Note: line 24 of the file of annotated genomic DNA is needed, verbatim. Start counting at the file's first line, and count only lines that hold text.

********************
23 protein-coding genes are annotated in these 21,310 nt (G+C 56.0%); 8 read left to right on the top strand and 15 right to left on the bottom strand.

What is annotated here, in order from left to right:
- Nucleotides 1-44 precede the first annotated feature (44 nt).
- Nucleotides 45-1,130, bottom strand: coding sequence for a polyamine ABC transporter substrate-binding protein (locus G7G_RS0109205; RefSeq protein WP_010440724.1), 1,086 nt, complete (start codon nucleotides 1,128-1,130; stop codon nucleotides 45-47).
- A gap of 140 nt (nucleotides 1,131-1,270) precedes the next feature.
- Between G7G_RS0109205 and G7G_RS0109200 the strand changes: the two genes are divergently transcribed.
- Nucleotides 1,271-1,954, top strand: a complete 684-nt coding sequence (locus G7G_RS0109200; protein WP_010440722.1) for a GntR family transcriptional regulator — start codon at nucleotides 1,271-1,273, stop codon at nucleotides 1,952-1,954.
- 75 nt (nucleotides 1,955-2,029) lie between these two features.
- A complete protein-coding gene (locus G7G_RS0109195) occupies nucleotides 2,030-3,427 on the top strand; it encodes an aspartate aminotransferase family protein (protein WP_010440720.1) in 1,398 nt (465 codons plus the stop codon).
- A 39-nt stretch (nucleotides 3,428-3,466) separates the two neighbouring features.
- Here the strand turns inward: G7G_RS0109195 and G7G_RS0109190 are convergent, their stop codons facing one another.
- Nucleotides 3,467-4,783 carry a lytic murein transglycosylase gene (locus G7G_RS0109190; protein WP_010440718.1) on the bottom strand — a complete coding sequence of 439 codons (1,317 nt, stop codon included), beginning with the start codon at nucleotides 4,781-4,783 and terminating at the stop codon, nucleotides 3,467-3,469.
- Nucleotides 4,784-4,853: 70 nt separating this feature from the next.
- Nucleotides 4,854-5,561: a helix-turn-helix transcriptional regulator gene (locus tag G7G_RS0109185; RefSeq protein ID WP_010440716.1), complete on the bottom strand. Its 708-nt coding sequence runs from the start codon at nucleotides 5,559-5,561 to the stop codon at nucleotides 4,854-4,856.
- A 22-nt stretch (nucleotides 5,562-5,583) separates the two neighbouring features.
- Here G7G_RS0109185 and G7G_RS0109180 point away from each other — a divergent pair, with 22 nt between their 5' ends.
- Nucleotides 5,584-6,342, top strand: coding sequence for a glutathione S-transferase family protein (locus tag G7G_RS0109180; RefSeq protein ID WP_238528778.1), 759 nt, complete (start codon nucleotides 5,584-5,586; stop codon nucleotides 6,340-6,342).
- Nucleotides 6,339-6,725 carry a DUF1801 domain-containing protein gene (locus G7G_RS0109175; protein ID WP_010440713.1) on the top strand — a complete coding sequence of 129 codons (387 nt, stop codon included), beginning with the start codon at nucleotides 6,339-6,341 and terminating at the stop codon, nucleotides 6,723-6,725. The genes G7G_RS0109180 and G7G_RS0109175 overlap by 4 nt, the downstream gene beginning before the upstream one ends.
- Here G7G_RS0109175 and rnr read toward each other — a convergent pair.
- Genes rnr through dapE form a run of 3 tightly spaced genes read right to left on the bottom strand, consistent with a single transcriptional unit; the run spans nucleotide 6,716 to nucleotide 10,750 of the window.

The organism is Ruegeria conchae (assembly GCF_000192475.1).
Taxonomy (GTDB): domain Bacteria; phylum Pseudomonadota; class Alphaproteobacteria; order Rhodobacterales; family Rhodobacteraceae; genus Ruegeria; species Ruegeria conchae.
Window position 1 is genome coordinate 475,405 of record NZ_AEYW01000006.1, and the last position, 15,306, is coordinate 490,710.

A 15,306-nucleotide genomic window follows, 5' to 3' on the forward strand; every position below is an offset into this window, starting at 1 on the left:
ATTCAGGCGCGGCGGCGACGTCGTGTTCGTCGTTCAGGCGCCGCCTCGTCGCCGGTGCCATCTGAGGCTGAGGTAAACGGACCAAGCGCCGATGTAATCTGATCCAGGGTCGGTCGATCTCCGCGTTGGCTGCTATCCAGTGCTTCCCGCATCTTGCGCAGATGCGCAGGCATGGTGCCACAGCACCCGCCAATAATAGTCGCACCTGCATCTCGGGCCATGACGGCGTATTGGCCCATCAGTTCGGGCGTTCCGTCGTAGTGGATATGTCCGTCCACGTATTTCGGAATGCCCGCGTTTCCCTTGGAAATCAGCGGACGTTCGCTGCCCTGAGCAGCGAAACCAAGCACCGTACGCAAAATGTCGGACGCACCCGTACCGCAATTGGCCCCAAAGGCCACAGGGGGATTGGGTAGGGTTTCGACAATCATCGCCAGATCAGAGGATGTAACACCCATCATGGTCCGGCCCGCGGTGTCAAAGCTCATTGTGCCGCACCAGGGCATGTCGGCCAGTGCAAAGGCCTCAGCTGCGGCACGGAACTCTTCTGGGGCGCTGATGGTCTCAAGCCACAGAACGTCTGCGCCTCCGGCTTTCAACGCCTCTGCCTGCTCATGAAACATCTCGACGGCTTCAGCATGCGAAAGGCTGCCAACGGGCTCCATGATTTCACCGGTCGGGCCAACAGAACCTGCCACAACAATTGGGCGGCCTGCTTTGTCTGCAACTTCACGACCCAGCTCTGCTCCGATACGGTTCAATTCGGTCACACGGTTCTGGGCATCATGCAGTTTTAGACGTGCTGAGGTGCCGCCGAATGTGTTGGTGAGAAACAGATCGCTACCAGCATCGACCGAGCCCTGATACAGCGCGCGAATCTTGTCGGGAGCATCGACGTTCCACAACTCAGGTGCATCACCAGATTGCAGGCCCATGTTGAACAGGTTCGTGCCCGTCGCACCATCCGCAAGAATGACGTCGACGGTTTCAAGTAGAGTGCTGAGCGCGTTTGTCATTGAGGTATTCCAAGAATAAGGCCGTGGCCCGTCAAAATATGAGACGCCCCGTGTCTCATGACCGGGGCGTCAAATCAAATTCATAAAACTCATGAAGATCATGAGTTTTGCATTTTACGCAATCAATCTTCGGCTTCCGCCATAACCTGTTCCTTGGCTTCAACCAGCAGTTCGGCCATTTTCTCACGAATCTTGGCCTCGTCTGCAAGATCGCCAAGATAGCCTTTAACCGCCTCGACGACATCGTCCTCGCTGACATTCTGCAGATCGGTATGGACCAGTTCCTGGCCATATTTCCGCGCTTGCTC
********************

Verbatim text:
A 15,306-nucleotide genomic window follows, 5' to 3' on the forward strand; every position below is an offset into this window, starting at 1 on the left: